Dredger purchase beats snail’s pace

This is a classic case of inertia, a case that clearly shows how things move in government offices.

In 2010, the government planned to dredge and make the country’s vast waterways navigable in 10 years.

Accordingly, Bangladesh Water Development Board (BWDB) was given the mandate and the money to buy 21 dredgers, nine tug boats, two inspection boats and other dredging equipment by 2012.

The Tk 1,309-crore project has already overrun by five years, but the implementing agency could not complete the procurement.

Keeping the silted up rivers navigable should have been a priority for Bangladesh, whose river system carries almost a fifth of the world’s yearly sediments.

But after three extensions since the original project deadline ended in 2012, the BWDB has so far managed to procure only five dredgers, and nothing more. It is now seeking a three-year extension to buy the rest 16 dredgers and the 11 tug and inspection boats.

The planning ministry itself labelled the project — Dredging the Rivers of Bangladesh and Purchasing Dredgers and Necessary Equipment — as one of the slowest ever.

When the government conceived the project, the plan was to make the river system navigable in 10 years. It is exactly the number of years the BWDB is taking to complete the procurement alone.

In the meantime, some of the major river systems are badly suffering from siltation and monsoon flood, causing huge crop loss and bringing immense miseries on millions living on the banks of overflowing rivers. The country currently can dredge a sixth of its yearly dredging requirements.

As BWDB officials continue to blame the slow tender process and non-response from competent bidders, the planning ministry wrote to the water resources ministry in June, requesting it to expedite the procurement process.

In 2009, Bangladesh Inland Water Transport Authority (BIWTA) submitted a report to a parliamentary committee, depicting the drastic shrinkage of the country’s waterway network for a lack of dredging.

Bangladesh is crisscrossed by a network of 24,000km of rivers, canals, creeks and haors. During monsoon, 5 million cusec water and 2.4 billion tonnes of silt flow through its rivers. The world’s entire river system carries 13 billion tonnes of silt a year, said the report.

The underlying emphasise was the rivers must undergo a large-scale dredging so that tonnes of silts cannot deposit on riverbeds, crops are not damaged, lives are not lost in floods and waterways do not shrink any further.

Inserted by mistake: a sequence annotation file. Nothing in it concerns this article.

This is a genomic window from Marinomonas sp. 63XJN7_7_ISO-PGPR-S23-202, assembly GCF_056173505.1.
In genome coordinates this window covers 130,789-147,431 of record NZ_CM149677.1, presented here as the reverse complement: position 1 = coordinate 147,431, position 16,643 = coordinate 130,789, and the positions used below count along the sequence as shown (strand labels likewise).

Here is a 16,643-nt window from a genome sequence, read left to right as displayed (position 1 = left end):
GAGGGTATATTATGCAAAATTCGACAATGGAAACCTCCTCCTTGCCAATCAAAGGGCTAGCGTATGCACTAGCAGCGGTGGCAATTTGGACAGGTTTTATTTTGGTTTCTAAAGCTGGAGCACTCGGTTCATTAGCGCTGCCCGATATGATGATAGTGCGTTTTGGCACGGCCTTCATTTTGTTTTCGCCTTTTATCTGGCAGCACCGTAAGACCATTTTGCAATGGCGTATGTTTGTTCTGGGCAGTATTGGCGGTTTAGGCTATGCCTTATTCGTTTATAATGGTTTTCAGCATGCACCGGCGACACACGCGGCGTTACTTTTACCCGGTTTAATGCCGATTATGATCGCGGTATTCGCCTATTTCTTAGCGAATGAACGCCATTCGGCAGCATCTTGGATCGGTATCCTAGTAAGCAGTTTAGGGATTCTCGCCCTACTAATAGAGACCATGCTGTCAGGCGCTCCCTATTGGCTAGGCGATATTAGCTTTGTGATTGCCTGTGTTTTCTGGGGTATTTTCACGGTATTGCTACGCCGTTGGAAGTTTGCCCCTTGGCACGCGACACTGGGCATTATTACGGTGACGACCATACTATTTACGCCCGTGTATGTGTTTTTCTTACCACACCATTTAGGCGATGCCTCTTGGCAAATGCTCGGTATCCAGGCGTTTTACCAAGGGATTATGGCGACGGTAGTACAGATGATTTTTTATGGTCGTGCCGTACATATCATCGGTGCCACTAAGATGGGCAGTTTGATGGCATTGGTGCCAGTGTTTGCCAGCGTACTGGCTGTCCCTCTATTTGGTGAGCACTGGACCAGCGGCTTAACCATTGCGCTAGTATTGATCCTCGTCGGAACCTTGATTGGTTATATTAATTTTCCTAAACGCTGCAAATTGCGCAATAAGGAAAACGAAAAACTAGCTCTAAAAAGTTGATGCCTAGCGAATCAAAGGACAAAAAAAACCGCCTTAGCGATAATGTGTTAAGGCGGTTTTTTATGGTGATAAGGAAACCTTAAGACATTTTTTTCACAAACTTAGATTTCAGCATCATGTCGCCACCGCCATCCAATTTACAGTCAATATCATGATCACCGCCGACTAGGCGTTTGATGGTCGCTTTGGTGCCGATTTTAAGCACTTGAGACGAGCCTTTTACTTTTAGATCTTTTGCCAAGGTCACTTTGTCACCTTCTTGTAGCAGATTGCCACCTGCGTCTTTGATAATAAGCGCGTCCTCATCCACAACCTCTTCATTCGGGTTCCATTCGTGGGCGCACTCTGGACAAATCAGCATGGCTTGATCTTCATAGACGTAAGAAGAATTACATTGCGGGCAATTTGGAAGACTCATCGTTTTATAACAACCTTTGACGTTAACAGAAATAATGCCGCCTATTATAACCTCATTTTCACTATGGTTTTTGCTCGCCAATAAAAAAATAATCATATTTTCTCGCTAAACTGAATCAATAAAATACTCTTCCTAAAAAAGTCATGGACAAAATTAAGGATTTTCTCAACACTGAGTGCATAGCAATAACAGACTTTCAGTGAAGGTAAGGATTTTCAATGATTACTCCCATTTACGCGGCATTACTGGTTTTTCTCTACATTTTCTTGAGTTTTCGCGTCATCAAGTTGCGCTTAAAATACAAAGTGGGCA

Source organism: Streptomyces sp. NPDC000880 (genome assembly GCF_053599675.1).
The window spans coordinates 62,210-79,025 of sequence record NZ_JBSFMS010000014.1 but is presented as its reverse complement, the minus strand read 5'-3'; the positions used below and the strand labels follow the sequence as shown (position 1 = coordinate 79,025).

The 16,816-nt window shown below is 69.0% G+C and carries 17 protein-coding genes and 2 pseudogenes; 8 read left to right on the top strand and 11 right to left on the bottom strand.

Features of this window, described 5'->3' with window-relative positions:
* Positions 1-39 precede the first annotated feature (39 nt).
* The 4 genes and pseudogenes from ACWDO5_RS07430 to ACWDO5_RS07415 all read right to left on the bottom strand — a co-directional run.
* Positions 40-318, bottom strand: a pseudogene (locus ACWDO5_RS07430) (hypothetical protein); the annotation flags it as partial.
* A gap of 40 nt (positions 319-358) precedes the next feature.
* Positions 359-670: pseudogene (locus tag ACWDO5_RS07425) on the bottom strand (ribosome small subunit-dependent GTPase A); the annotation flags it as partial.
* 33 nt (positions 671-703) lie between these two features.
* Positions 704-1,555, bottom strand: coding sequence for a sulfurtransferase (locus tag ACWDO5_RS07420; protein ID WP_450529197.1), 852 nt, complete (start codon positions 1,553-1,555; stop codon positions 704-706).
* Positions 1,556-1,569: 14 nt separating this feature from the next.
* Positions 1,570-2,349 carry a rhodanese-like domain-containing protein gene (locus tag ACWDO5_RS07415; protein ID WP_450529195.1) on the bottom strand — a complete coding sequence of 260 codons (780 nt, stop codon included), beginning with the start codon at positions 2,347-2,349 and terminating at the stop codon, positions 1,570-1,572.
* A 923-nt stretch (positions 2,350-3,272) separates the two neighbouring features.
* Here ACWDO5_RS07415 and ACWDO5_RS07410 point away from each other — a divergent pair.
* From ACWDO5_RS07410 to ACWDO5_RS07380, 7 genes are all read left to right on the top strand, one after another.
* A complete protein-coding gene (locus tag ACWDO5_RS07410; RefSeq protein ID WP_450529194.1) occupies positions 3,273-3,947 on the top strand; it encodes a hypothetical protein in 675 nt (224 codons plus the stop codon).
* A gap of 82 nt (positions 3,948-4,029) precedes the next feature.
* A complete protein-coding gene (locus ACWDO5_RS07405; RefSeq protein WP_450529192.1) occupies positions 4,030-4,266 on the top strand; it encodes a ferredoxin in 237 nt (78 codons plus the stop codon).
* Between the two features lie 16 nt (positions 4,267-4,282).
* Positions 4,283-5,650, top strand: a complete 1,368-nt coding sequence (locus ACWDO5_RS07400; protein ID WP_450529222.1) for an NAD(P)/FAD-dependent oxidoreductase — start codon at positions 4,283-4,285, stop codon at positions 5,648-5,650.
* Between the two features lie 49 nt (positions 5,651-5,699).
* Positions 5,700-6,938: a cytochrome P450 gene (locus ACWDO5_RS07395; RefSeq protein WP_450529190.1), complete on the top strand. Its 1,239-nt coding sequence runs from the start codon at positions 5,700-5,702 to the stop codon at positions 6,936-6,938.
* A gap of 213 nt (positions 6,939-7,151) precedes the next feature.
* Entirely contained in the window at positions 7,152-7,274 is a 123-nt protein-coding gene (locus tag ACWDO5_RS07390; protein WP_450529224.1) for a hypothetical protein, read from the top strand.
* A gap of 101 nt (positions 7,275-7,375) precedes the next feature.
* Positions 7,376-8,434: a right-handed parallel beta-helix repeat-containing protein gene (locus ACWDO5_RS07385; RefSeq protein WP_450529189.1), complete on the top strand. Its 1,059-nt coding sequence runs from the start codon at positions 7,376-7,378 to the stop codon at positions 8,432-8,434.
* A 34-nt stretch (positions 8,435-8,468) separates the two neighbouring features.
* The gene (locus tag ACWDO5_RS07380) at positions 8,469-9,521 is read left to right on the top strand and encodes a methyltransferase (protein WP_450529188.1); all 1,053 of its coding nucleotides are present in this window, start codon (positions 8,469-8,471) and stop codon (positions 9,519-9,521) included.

The very next year, the government approved the project. But seven years on, a post-inspection implementation status report by the planning ministry said the progress is disappointing.

In August 2012, the project deadline was extended till June 2014. Again, there was not much of a progress and the new deadline was set for June 2016. The BWDB missed that deadline as well and got a third extension till December last year.

Late last month, the planning ministry sat with BWDB officials to discuss the project.

At the meeting, BWDB officials said it was taking them this long as they had to float international tenders and those had to be cancelled time and again as they did not get expected response, sources said.

The planning ministry sought an explanation as to why the BWDB could not procure even a single tug boat. In response, the BWDB officials said tender evaluations were underway and, in some cases, the contractor did not supply the equipment on time after getting the work orders.

The meeting also discussed that some of the dredgers were of low quality, and the planning ministry asked the BWDB to inform the ministry what actions followed after suppliers provided such poor quality equipment.

The project saw its directors changed eight times in the last seven years and five months. This means, on average, one project director (PD) lasted about 10 months, though the government in principle is opposed to transferring PDs too frequently.

In its June letter to the water resources ministry, the planning ministry also noted that 15 more projects, taken up under BWDB supervision, are running behind schedules since 2010.

One of them is the Teesta Barrage project which was taken up in 2006 at a cost of Tk 413 crore. Till February this year, Tk 321 crore has been spent.

The planning ministry has urged the BWDB to implement the projects quickly.

Every year, 3 crore cubic metres of dredging is required to maintain navigability of the rivers but the BWDB has a capacity for dredging 50 lakh cubic metres. Had all the 21 dredgers been purchased, it could dredge 2.21 crore cubic metres a year by now, according to the planning ministry report.

Source: The Daily Star

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